Surprise the angler who thought he had everything with a Broadbill 130 rod. It's a mere 5ft or so, but for just £1,300 (about £260 a foot) you get gold anodised rings and a gold-coloured marlin label on the rod. This is not the kit for splashing around in your local canal. These colourful broom handles are designed for battling giant black marlin or bluefin tuna. The catalogue from which I have taken this information, with fine subliminal advertising, warns: "A poorly designed rod will hurt you badly, let the fish toy with you and generally make your fishing time miserable."
A bit expensive? That's the trouble with big-game fishing. A decent reel to go with such a rod will set you back about £l,000. A cheaper gift for the person who wants to catch monsters of the deep is a Plunger. This is not a device to clear the sink, buta chunk of shiny polystyrene with eyes on either side and a multi-coloured skirt. This looks like a squid that's swallowed a parrot and is trailed behind a big-game boat. The catalogue description is worth repeating. "Very agile and noisy, and with sucha big face, it draws a lot of air that produces a long bubble trail." Still, marlin are very partial to them, and if you don't use them for fishing (at about £60, they're a bit expensive to waste on fish) they make rather an attractive mantelpiece display.
For the technically minded, Rothery's Tide & Fish Master looks the perfect present. The catalogue says "it is a hand-held microcomputer that computes solar, lunar, barometric and tidal information into a convenient, easily understood format. lt will synchronise you with nature to make you a better fisherman".
For £200, that sounds a pretty good deal, especially as current users are said to include marine biologists, a maritime college, the Fisheries Department and the Army and Navy. Quite why the Army need to become better fishermen is sadly not made clear. Perhaps they want to synchronise with nature. Further endorsement comes from the angling journalist John Mondora. He claims: "With some species of fish, it is exactly correct and with others it is awfully close to perfect."
Searching for a gift to suit the DIY angler? Look no further than the Rod-Building Lathe, a snip at £410. For your money, you get "everything to build a first-class rod. lt is powered by a 240-volt motor for epoxy drying and it has a second motor for wrapping."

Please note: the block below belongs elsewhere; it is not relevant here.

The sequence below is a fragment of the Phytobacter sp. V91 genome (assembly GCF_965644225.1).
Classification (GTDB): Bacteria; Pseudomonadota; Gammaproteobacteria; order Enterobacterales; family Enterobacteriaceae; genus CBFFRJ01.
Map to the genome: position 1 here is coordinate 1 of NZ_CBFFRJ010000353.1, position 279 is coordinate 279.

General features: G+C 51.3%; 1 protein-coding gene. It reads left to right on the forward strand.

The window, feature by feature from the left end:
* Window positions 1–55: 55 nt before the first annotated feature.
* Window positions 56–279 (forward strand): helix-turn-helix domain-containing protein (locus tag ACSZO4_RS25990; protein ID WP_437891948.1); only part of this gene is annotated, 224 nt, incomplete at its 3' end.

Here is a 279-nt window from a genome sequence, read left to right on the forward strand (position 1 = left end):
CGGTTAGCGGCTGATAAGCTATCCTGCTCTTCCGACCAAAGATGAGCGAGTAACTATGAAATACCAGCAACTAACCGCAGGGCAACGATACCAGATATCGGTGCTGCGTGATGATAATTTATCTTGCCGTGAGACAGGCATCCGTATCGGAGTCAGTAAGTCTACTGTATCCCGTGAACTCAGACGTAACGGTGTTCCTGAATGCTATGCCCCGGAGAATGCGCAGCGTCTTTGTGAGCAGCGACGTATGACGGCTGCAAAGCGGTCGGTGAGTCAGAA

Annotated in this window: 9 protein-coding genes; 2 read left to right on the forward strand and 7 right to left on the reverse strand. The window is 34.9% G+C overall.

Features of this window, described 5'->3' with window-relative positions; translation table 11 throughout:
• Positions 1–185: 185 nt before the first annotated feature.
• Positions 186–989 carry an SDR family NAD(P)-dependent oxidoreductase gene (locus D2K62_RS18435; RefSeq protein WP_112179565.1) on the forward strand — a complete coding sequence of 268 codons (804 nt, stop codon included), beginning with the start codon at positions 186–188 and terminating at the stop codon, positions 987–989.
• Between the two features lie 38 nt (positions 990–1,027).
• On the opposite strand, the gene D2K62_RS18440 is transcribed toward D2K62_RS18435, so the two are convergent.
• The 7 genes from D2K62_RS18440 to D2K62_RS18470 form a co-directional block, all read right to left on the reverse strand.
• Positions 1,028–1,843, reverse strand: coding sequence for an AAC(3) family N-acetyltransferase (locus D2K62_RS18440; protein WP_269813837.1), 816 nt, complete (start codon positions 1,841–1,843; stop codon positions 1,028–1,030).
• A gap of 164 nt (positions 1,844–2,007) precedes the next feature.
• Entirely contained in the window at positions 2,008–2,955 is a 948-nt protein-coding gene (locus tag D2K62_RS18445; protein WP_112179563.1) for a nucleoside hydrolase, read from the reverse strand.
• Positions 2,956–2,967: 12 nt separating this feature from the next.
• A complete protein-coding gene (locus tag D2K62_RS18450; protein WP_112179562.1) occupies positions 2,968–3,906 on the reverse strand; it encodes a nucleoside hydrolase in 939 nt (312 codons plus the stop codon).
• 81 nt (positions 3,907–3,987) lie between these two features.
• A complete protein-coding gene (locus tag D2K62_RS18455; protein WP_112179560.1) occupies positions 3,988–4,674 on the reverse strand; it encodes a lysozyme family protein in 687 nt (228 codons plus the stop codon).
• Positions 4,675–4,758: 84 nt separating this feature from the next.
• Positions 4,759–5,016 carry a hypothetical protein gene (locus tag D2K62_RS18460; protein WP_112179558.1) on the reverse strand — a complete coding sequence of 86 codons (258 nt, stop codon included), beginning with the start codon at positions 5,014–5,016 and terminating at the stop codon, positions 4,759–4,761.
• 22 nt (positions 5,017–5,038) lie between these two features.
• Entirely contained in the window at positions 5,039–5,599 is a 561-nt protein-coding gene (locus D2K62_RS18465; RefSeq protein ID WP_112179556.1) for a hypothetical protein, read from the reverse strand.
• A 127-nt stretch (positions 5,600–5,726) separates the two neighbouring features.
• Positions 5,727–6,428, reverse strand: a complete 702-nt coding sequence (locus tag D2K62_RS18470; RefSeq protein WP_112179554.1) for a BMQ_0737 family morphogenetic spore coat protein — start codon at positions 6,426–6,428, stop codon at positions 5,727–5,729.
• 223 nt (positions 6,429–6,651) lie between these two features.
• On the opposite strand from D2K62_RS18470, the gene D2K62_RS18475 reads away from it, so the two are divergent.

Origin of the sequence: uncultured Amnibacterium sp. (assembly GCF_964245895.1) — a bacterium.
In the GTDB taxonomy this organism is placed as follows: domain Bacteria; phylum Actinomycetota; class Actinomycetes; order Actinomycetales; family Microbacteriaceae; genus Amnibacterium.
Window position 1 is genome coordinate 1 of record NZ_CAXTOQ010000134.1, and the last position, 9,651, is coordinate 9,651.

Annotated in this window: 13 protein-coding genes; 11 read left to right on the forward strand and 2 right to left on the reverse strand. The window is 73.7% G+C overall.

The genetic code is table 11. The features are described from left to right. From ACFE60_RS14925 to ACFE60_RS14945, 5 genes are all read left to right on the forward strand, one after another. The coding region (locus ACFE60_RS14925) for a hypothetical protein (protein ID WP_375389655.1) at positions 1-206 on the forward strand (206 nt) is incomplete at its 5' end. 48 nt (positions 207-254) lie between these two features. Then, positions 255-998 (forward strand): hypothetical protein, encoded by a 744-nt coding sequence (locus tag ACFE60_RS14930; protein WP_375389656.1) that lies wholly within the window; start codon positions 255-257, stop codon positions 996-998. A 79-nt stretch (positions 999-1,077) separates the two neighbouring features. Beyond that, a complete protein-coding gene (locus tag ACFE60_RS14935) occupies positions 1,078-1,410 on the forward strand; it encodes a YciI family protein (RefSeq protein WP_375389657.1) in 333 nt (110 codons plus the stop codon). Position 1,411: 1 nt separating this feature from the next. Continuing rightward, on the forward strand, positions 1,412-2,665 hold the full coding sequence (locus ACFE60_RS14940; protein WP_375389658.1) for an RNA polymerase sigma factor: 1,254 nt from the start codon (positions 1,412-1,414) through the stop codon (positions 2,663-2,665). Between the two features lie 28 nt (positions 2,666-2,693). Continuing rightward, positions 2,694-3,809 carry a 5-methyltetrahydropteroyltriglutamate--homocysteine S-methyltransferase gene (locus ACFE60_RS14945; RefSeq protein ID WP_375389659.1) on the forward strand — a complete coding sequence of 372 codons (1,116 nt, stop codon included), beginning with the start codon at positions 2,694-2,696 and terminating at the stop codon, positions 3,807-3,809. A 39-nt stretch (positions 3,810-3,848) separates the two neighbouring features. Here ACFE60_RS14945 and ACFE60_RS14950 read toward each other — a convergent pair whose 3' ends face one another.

You can even add on "extra bed sections" for £45, though I'm not sure what they have to do with rod- building. For real addicts, buy a backbone locator, which for £40 will "locate the spine of rod blanks for correct guide replacement".
For the thoroughly modern fisherman, a spool of Triton Dyneema line would be a special treat for Christmas. It is wildly expensive at about £20 for 100 metres, about five times the price of standard line, but it's half the diameter and you're buying "gel-spun polyester fibre, at least 10 times stronger than steel, and comes from the technology used in bullet-proof vests". But watch out! The catalogue warns: "Do not attempt to break with bare hands. This line will cut fingers to the bone."
There are a few real mysteries in this catalogue. I'm particularly fascinated by Rex Hunt's Invisible Hooks. A picture accompanying the blurb shows the packaging, but, of course, you can't see the hooks because they're invisible. It's a great idea, but there are obvious disadvantages. For instance, how on earth do you put on bait or tie a fly when you can't see the hook?
The one that intrigues me most is the HTS Chopper Bag. Even a picture does not give any clue to its use, though it is described as being of "sturdy nylon canvas construction, brass snap closures, brass drain holes, who front storage pockets and carry strap". Still, it would probably make an ideal stocking filler and it costs only £l7.
The bad news about all of these novel gifts is that they are listed in the 1995 catalogue from Harbord of New South Wales. Still, I suppose if you really can't think of anything else, you could always send off for the catalogue and give that as a Christmas gift.
Harbord Tackle Supply, 16c Lawrence St, Harbord, NSW 2096, Australia.Reuse content